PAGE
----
Anthropological Journal of European Cultures
(formerly: Anthropological Yearbook of European Cultures)
Aims & Scope
Visit the new Anthropological Journal of European Culture website here!
Previously published as Anthropological Yearbook of European Cultures
Published since 1990, Anthropological Journal of European Cultures (AJEC) engages with current debates and innovative research agendas addressing the social and cultural transformations of contemporary European societies. The journal serves as an important forum for ethnographic research in and on Europe, which in this context is not defined narrowly as a geopolitical entity but rather as a meaningful cultural construction in people's lives, which both legitimates political power and calls forth practices of resistance and subversion. By presenting both new field studies and theoretical reflections on the history and politics of studying culture in Europe anthropologically, AJEC encompasses different academic traditions of engaging with its subject, from social and cultural anthropology to European ethnology and empirische Kulturwissenschaften.
In addition to the thematic focus of each issue, which has characterised the journal from its inception, AJEC now also carries individual articles on other topics addressing aspects of social and cultural transformations in contemporary Europe from an ethnographically grounded anthropological perspective. All such contributions are peer reviewed. Each issue also includes book reviews and reports on major current research programmes.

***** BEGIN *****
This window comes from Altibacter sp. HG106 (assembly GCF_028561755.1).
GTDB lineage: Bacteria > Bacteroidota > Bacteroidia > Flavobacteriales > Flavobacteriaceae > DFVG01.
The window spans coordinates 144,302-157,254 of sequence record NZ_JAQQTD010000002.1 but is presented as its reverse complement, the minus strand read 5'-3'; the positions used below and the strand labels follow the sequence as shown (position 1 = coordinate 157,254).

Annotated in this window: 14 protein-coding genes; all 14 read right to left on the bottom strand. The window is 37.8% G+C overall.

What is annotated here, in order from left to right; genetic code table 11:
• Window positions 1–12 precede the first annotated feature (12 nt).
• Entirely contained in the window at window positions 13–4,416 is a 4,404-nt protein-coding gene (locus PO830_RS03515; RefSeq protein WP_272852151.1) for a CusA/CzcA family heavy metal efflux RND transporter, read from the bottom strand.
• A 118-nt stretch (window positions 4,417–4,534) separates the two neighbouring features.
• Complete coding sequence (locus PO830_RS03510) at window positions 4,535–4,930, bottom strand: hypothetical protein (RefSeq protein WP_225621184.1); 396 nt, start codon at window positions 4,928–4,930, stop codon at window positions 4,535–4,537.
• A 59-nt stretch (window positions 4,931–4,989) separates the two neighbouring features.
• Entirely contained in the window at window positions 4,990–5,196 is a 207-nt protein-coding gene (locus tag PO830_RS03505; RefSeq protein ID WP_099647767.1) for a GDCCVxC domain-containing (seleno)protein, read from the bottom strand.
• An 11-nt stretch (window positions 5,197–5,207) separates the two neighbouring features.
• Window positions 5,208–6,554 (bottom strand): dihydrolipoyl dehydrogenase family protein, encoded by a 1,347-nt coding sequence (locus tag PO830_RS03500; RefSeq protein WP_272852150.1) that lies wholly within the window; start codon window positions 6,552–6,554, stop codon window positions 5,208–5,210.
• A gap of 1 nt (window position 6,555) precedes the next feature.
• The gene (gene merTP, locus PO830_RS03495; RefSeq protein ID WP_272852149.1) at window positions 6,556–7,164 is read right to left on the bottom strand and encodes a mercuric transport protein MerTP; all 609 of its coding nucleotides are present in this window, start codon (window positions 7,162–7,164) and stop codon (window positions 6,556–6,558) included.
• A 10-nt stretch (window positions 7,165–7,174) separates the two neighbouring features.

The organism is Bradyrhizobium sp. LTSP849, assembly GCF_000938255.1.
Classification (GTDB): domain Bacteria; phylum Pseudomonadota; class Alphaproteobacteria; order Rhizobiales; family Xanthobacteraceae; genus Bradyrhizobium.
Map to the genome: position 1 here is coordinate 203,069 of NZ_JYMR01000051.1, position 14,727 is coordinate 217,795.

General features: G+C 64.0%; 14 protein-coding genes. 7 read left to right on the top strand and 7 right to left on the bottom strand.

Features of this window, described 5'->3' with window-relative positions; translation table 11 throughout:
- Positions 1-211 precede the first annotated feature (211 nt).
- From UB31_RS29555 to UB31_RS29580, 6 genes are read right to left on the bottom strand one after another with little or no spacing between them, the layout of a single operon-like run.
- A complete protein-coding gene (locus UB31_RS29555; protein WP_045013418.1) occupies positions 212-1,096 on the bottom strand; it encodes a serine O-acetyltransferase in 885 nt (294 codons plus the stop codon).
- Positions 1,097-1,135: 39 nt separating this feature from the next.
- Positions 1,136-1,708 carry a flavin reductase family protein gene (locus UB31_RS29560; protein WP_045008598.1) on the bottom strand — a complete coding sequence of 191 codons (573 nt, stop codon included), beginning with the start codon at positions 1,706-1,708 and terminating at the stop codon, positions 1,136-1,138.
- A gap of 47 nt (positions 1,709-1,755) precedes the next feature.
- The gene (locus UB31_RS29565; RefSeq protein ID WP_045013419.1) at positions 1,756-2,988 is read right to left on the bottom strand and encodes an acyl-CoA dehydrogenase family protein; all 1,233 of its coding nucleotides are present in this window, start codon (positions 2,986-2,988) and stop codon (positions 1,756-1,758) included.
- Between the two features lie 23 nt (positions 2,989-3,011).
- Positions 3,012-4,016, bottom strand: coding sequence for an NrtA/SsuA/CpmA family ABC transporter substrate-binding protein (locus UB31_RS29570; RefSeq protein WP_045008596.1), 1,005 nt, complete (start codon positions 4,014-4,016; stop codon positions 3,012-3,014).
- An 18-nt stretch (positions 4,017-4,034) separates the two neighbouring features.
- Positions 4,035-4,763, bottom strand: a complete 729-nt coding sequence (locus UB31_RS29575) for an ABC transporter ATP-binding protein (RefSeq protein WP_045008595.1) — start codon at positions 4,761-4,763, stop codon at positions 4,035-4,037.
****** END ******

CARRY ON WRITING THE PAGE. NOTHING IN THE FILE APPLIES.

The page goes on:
An obituary for Ina-Maria Greverus, founder of AJEC, will be featured in Volume 26, Issue 2, Autumn 2017.
Subjects: Anthropology, Cultural Studies, European Studies
Volume 27, Issue 2
Thematic Focus: Intimate Uncertainties: Ethnographic Explorations of Moral Economies across Europe
Intimate Uncertainties: Ethnographic Explorations of Moral Economies across Europe
Sabine Strasser and Luisa Piart
The Ultimate Argument: Evoking the Affective Power of ‘happiness’ in Commercial Surrogacy
’Fight Abortion, Not Women’: The Moral Economy Underlying Russian Feminist Advocacy
Confinde live(r)s: Self-infliction and Arbitrary Survival in the Moral Economy of the German Transplant System
The Intimate Uncertainties of Kidney Care: Moral Economy and Treatment Regimes in Comparative Perspective
Lethal Borders and the Translocal Politics of ‘Ordinary People’
The Relational Ethics of ‘Never … Too Much’: Situating and Scaling Intimate Uncertainties in an Adriatic Harbour
J.-F. Bert and E. Basso (eds) (2015), Foucault à Münsterlingen. À l’origine de l’Histoire de la folie (Paris: Éditions de l'EHESS).
Reviewed by Aurélie Godet.
?. Brkovi? (2017), Managing Ambiguity: How Clientelism, Citizenship, and Power Shape Personhood in Bosnia and Herzegovina (Oxford: Berghahn).
Reviewed by Andre Thiemann
W. A. Douglass (2015), Basque Explorers in the Pacific Ocean (Reno: University of Nevada Press).
Reviewed by Fabiana Dimpflmeier
P. Naccarato, Z. Nowak, E. K. Eckert (eds) (2017), Representing Italy through Food (London: Bloomsbury Academic).
Reviewed by Anne-Erita Berta
B. O’Neill (2017), The Space of Boredom: Homelessness in the Slowing Global Order (Durham: Duke University Press).
Reviewed by Giuseppe Tateo
T. Rakowski (2016), Hunters, Gatherers, and Practitioners of Powerlessness: An Ethnography of the Degraded in Postsocialist Poland (Oxford: Berghahn).
Reviewed by Alexandra Schwell
A. Sorge (2015), Legacies of Violence: History, Society, and the State in Sardinia (Toronto: University of Toronto Press).
Reviewed by Greca N. Meloni
H. Wulff (ed.) (2016), The Anthropologist as Writer: Genres and Contexts in the Twenty-First Century (Oxford: Berghahn).
Reviewed by Lieke Wijnia
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